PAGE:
Communication and Culture | Media, Culture, and Politics (Topic: Communication Ethics in the Age of Obama)
C445 | 12961 | Smith, A.


MTuWThF, 11:45 AM-1:00 PM, C2 203

Instructor: April Smith
E-Mail: afsmith@indiana.edu
Office: C2 216
Phone: 855-6405

Jersey Shore, The Flavor of Love, Project Runway, Jon and Kate Plus
Eight, The Real Housewives, and Celebrity Big Brother are just a few
of the highly rated reality television shows that have achieved
cultural prominence in the American media. Such programs present
entertainment as public humiliation and spectacle, and are widely
consumed for their outrageous shock factor and sensationalism of
combative conflict. Political news programs such as those seen on
Fox News and MSNBC networks frequently glamorize antagonistic and
divisive journalistic warfare in the contemporary political
landscape. Given the increasing proliferation of such controversial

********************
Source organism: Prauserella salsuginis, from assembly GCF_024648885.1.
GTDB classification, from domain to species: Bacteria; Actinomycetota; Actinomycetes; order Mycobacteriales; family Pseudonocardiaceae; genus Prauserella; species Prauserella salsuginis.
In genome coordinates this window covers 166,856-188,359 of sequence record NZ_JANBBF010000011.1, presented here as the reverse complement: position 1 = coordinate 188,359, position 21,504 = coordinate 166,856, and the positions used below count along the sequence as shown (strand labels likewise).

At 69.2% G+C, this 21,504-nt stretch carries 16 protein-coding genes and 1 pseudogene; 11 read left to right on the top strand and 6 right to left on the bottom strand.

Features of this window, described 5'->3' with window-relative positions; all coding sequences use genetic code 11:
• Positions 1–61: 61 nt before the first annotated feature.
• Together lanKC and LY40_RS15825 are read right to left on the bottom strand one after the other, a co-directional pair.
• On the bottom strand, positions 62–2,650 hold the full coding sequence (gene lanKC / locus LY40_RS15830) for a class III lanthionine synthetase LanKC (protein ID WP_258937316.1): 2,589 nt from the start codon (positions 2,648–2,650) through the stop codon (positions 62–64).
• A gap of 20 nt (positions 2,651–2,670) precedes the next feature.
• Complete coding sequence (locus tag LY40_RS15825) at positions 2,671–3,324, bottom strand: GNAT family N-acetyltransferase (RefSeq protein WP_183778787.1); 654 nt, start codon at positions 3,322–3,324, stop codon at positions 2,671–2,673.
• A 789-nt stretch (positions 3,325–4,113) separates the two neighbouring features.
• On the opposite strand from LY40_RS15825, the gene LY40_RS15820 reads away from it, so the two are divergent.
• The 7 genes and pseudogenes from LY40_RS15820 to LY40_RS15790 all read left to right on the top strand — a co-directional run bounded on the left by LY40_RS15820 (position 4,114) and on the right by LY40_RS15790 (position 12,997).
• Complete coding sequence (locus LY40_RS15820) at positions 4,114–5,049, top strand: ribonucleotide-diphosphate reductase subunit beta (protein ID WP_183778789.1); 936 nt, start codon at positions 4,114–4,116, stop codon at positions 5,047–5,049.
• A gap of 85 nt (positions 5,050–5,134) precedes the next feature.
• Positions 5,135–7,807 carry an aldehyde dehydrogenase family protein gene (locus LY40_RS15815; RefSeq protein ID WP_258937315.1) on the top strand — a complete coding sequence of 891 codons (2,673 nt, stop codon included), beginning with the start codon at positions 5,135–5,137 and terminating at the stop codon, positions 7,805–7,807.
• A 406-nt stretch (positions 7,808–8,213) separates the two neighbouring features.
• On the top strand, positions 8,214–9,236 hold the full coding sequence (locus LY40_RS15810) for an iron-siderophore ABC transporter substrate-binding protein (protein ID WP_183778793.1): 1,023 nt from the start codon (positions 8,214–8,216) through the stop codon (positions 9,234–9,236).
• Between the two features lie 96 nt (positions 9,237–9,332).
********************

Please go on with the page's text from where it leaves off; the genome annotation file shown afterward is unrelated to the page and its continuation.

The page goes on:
reality and talk television programming, this course examines how
these mediated public interactions and performances shape our
ethical and civic communicative exchanges. In such a social world,
what is the function and value of understanding and implementing the
practice of communication ethics? Can we find more effective ways
for productively interacting in the “Age of Obama” - a historical
moment where we must confront the complexities of diversity, change,
and conflict within our public culture.

This course surveys some representative examples of competing and
contentious public narratives along the lines of race, ethnicity,
class, gender, and politics in order to elucidate varied ethically-
grounded communication processes and approaches for negotiating
conflicts and differences that can inform productive communicative
exchange in our public, professional, and personal lives.  The
classroom deliberative process seeks to engage communication ethics
theory and praxis in order to foster a cultural and political
aptitude (and attitude) for ethically understanding, engaging, and
valuing competing perspectives in a pluralistic democracy over
argumentative condemnation and hostility towards difference and
conflict.